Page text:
On the other hand, the theme of uncertain vision in Othello, the Moor of Venice is depicted though Iago. Although Iago is seen as honest by almost every other character in the play, he is manipulative, deceitful and treacherous. The inability to distinguish reality from appearance contributes significantly to the tragedies that befall Othello. For example, his decision to kill his wife was accelerated by a falsified conversation that involved Bianca and Cassio, making Othello assume that the man was talking concerning an affair with his wife Desdemona. He could not recognize that Iago had an overbearing control over his emotions to cause chaos until Lodovico appears at the end of the play. At the start of the play, there are no warnings of mental corruption in the mind of Othello concerning his capacity to retain loyalty from his wife Desdemona (Shakespeare I.iii.236). Speaking about their love, Othello says that “she loved me for the dangers I had passed, And I loved her that she did pity them” (Shakespeare Act1, Scene 3). In the second Act, scene 1, Roderigo is convinced by Iago that Othello’s wife loved Cassio. Iago convinces Roderigo to pick a fight with Cassio. After Cassio’s conversation with Desdemona, Both Othello and Iago sees him leaving, and this becomes the best chance to arouse Othello’s inquisitiveness concerning his wife. Therefore, without knowing that all along Iago was not a Honest man as he seemed, Othello fell into his prey when Iago planted a seed of suspicion by displaying proof by making Bianca possess the Handkerchief. It is due to misrepresentation that Iago gains trust and manipulates Othello, who is not able to tell when he is being lied to or tricked. Othello does not realize that Iago is Jealous of his control and would do everything to be in his position. Like many other characters in the play, Othello is blinded by Iago and even terms his as being honest. In Act 3 scene 3, Othello say “Iago is most honest” (Shakespeare III.iii.8).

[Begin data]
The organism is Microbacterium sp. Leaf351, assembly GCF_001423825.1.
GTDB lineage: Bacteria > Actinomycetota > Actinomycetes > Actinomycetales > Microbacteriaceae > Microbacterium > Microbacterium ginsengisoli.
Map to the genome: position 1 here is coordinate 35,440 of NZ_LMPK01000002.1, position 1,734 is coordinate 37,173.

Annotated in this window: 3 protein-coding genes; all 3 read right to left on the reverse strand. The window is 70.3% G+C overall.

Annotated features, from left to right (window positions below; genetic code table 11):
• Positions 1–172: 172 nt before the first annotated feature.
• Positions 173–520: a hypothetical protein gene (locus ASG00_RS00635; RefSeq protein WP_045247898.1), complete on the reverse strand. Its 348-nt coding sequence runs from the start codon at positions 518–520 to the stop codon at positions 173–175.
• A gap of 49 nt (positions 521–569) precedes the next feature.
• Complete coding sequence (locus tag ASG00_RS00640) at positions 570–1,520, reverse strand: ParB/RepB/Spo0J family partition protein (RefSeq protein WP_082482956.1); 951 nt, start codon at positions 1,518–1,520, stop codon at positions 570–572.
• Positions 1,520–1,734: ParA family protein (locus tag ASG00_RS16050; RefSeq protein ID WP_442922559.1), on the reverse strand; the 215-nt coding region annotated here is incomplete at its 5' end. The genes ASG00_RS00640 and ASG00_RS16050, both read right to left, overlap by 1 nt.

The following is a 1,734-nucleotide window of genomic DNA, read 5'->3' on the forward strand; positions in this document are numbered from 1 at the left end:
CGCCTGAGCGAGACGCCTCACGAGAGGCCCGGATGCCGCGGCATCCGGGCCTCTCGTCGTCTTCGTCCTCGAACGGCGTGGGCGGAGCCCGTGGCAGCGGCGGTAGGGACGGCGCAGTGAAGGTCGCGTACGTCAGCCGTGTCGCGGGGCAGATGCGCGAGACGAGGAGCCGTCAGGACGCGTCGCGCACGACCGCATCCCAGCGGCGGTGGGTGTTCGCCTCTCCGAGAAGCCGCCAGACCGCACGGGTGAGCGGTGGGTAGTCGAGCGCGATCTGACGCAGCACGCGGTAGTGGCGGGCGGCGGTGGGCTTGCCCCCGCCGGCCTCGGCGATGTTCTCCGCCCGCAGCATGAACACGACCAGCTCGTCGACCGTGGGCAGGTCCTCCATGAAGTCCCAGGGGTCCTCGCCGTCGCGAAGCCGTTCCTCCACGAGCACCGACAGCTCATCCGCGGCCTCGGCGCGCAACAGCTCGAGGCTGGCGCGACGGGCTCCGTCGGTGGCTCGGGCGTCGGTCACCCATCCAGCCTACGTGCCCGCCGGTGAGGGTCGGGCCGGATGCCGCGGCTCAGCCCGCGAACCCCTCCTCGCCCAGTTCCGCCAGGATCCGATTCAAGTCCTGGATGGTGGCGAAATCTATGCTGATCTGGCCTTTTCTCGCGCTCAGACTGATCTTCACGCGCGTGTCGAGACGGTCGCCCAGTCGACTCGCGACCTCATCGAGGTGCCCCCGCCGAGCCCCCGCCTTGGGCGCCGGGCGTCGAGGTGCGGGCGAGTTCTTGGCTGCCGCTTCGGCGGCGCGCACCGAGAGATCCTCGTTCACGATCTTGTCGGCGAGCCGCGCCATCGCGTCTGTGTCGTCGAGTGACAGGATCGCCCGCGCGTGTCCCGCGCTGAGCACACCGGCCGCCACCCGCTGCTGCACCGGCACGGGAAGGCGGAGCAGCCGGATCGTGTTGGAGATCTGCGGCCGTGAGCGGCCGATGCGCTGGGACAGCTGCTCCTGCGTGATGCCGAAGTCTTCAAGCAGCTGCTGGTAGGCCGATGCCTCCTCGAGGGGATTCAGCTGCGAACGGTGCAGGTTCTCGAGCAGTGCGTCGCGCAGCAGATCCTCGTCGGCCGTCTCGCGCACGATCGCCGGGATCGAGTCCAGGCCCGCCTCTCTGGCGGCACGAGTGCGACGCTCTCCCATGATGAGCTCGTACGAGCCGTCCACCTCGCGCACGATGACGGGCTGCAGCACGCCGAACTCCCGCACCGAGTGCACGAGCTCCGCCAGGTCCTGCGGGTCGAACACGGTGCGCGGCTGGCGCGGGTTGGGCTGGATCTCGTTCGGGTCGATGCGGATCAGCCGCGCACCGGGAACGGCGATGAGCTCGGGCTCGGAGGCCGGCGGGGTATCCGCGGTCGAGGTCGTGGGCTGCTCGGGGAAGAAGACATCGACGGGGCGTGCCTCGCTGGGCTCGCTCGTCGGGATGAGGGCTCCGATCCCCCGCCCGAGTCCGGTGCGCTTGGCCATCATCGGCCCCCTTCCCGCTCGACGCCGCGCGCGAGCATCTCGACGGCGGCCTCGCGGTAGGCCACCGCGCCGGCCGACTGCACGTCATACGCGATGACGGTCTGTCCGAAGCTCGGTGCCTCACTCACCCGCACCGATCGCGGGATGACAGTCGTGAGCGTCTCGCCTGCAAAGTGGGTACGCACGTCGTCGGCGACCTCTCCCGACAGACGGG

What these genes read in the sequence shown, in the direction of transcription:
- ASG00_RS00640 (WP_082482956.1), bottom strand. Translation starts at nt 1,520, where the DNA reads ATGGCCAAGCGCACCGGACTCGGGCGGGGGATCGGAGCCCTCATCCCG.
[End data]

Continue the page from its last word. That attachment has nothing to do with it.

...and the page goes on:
The two plays, Oedipus the King and Othello, the Moor of Venice have demonstrated the theme of uncertain vision as portrayed by the two respective protagonists, Oedipus and Othello. Even though these two plays share uncertain vision as a common theme, the manner in which this theme is handled in each play is different. In Oedipus the king, Oedipus is depicted with an inability to differentiate the reality from appearance through the manner in which he fails to recognize the real every day in which he lives as well as his own activities. Even though he knows some truths concerning him, he wants to live in fantasy without appreciating who he is and living with himself the way he knows he is. He tried to deceive himself from the reality of who he really is against what he wants people to believe. On the other hand, Othello is not able to tell when he is being deceived, and thus allows Iago to manipulate him to do evil things such as killing his wife over false allegations.

Works Cited

Shakespeare, William. "Othello, the Moor of Venice." Kennedy, X. J. and Dana Gioia. Literature: An Introduction to Fiction, Poetry, Drama, and Writing. Thirteenth Edition. Pearson, 2016. 1250-1348.

Sophocles. "Oedipus the King." Kennedy, X. J. and Dana Gioia. Literature: An Introduction to Fiction, Poetry, Drama, and Writing. Thirteenth Edition. Pearson, 2016. 1162-1202.

September 01, 2021